Application of the dynamic-clamp method to the R20 neurons
There were several technical limitations in this study. The space clamp was imperfect, as significant neuritic stumps remained connected to the soma. Using different concentrations of the same drug (TEA) to block either I K-Ca orI K-V quite likely resulted in a minor contamination of the difference currents obtained. The software used could not simulate two time constants for inactivation or recovery from inactivation (for I Adepol) or state-dependent inactivation (for I K-V), so these processes had to be approximated. The value of G max used by the program had to be estimated for each individual cell from measurements made at the end of the experiment. Despite these limitations, the results obtained were highly consistent from preparation to preparation, and there was a high degree of internal consistency when results were compared from current-clamp, voltage-clamp, and dynamic-clamp protocols, in both this and the earlier study (Ma and Koester, 1995). All of these approaches provided data that fit a unified interpretation of spike broadening summarized in Figure 11.
Relative roles of I Adepol, I K-V, and I K-Ca in spike repolarization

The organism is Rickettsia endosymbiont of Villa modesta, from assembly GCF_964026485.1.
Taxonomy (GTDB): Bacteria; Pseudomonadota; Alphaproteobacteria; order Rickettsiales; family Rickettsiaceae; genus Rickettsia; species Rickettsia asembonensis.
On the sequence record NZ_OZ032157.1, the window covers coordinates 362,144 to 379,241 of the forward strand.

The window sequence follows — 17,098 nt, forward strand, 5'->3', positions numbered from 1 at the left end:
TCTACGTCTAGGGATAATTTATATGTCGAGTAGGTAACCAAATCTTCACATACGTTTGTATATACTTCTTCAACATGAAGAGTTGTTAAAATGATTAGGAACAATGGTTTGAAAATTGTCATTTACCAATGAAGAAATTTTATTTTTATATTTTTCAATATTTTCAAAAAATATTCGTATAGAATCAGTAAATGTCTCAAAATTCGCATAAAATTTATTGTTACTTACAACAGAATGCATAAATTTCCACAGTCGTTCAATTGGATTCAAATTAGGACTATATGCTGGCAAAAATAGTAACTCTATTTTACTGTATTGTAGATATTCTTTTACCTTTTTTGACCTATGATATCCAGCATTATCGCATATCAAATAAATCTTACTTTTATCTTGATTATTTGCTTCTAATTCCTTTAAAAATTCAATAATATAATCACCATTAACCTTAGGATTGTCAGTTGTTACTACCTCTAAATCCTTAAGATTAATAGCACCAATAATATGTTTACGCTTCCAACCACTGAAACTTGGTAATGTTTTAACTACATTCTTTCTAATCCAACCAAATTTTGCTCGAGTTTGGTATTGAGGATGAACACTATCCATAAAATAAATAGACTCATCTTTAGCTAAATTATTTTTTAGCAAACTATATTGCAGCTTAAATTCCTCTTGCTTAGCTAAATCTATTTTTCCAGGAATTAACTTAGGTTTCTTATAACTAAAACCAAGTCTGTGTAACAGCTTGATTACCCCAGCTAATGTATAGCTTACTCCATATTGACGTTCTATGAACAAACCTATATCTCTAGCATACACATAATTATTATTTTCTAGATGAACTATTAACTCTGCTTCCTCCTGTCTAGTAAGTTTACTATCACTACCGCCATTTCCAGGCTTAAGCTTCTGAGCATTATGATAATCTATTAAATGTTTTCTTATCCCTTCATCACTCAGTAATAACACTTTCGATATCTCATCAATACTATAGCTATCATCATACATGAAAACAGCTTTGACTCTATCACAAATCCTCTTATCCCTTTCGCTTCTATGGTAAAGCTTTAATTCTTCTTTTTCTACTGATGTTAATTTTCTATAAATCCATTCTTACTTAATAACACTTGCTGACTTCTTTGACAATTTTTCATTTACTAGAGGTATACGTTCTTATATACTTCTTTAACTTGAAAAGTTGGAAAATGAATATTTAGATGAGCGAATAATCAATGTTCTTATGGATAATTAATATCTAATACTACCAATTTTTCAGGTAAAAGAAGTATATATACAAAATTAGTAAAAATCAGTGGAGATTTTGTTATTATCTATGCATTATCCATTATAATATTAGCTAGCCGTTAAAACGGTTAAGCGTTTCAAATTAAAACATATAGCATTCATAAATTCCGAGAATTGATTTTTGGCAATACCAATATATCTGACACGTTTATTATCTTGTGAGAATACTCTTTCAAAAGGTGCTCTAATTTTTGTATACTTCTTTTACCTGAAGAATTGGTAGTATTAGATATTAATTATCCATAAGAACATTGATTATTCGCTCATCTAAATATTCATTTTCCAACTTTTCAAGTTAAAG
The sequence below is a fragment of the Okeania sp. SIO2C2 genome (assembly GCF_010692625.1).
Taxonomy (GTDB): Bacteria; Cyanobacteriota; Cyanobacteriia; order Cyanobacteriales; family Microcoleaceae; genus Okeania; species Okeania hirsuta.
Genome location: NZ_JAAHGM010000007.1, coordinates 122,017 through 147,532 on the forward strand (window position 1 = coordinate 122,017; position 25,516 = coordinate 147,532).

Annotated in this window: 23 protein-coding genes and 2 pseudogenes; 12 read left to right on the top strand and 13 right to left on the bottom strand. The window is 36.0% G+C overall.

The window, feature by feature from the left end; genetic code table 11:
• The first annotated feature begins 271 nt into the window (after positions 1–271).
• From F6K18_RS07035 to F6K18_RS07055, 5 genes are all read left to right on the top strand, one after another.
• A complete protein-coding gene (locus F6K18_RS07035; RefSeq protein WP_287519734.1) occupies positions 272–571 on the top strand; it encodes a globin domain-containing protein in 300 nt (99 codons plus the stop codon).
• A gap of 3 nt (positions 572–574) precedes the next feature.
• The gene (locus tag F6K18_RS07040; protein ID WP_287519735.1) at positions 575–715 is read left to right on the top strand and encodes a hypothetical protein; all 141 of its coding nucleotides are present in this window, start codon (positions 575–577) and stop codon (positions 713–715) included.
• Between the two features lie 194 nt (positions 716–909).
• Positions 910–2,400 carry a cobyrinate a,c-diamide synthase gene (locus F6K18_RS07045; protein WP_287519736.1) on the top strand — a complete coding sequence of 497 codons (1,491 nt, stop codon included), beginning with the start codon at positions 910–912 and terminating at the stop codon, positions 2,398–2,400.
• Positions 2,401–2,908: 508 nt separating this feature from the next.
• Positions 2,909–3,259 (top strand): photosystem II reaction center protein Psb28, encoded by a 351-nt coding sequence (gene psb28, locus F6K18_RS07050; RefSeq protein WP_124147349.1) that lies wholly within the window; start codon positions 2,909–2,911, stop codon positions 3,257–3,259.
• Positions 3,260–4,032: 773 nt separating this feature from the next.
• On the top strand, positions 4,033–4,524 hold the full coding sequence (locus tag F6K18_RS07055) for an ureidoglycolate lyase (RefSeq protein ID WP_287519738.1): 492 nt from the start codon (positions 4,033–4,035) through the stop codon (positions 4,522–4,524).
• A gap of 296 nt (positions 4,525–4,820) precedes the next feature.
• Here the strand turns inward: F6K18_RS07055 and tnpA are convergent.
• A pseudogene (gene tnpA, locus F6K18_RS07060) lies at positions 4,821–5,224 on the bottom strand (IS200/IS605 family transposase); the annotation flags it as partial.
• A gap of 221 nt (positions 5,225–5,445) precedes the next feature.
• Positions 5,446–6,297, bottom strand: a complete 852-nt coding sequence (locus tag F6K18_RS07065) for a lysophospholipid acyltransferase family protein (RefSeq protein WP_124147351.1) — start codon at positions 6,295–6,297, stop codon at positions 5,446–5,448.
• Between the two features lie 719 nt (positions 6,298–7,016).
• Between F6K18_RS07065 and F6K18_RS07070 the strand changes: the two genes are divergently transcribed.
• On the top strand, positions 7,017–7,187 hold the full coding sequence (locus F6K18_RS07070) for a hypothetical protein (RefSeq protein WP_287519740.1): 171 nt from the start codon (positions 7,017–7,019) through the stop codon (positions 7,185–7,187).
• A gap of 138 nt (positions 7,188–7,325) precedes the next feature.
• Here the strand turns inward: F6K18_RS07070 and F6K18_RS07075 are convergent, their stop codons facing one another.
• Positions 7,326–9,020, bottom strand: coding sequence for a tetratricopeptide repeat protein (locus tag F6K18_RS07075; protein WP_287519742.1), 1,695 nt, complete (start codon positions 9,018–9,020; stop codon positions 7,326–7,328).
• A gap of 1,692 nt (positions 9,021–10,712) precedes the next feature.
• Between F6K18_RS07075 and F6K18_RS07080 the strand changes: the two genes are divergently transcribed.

Several lines of evidence indicate thatI Adepol is the major current responsible for repolarization of a single spike in the R20 cells. During the first spike in a train, I Adepol is the largest and most rapidly activating of the three K+ currents (Fig. 2). Moreover, with I K-V andI K-Ca blocked, I Adepol is sufficient to cause normal repolarization of a single spike, but blocking all three K+ currents caused ∼10- to 15-fold spike broadening (Fig. 10 A,B; Fig. 13 in Ma and Koester, 1995). Likewise, if I K-V,I K-Ca, and I Adepol all are blocked pharmacologically, adding backI Adepol with the dynamic clamp restores normal spike width (Fig. 10 A,B,D). These results suggest thatI Adepol is the major current responsible for spike repolarization. However, blocking I Adepolalone causes only a twofold increase in spike duration (Figs.5 A, 6 A). The cause of this surprisingly small effect of blocking I Adepol on spike width was revealed by simulating I K-V and measuringI K-Ca during the spike trains recorded withI Adepol blocked. These data showed thatI K-V amplitude is increased two- to threefold in response to twofold spike broadening, thereby allowing it to become a major repolarizing influence (Fig. 5 B2,B4). This enhanced activation occurs because I K-V activation is slow compared with normal spike duration (compare Fig. 4 Band C). I K-Ca also activates relatively slowly (Fig. 5 in Ma and Koester, 1995). It is potentiated 2.5- to fourfold by twofold spike broadening and likewise contributes to limiting spike broadening when I Adepol is blocked (Fig. 6). These results illustrate how, in a system with several voltage-gated conductances, the effect produced by blocking a single current (e.g., I Adepol) can underestimate significantly the physiological effect of that current (cf. McCormick and Huguenard, 1992). In this case, blockade ofI Adepol is compensated largely by the emergence of two latent currents, I K-V andI K-Ca.